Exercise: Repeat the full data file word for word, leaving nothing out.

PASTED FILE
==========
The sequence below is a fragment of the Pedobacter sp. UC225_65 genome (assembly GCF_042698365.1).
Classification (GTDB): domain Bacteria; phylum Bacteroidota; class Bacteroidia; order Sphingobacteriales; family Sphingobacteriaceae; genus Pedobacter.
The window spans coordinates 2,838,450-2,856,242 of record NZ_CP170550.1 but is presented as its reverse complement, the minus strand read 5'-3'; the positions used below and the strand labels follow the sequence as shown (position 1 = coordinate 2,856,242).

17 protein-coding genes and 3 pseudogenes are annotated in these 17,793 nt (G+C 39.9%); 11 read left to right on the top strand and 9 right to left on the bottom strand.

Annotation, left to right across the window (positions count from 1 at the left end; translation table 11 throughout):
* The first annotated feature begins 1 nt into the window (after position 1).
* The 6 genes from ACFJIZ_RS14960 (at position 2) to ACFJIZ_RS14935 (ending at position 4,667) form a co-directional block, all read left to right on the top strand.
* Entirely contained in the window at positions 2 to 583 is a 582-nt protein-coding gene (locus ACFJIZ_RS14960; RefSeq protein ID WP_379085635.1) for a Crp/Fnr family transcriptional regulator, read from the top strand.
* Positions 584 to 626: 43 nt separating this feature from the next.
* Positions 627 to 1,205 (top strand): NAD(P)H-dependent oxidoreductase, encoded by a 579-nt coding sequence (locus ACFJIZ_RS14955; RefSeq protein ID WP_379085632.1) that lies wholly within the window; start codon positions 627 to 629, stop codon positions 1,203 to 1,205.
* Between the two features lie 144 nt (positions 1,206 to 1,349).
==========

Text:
The sequence below is a fragment of the Pedobacter sp. UC225_65 genome (assembly GCF_042698365.1).
Classification (GTDB): domain Bacteria; phylum Bacteroidota; class Bacteroidia; order Sphingobacteriales; family Sphingobacteriaceae; genus Pedobacter.
The window spans coordinates 2,838,450-2,856,242 of record NZ_CP170550.1 but is presented as its reverse complement, the minus strand read 5'-3'; the positions used below and the strand labels follow the sequence as shown (position 1 = coordinate 2,856,242).

17 protein-coding genes and 3 pseudogenes are annotated in these 17,793 nt (G+C 39.9%); 11 read left to right on the top strand and 9 right to left on the bottom strand.

Annotation, left to right across the window (positions count from 1 at the left end; translation table 11 throughout):
* The first annotated feature begins 1 nt into the window (after position 1).
* The 6 genes from ACFJIZ_RS14960 (at position 2) to ACFJIZ_RS14935 (ending at position 4,667) form a co-directional block, all read left to right on the top strand.
* Entirely contained in the window at positions 2 to 583 is a 582-nt protein-coding gene (locus ACFJIZ_RS14960; RefSeq protein ID WP_379085635.1) for a Crp/Fnr family transcriptional regulator, read from the top strand.
* Positions 584 to 626: 43 nt separating this feature from the next.
* Positions 627 to 1,205 (top strand): NAD(P)H-dependent oxidoreductase, encoded by a 579-nt coding sequence (locus ACFJIZ_RS14955; RefSeq protein ID WP_379085632.1) that lies wholly within the window; start codon positions 627 to 629, stop codon positions 1,203 to 1,205.
* Between the two features lie 144 nt (positions 1,206 to 1,349).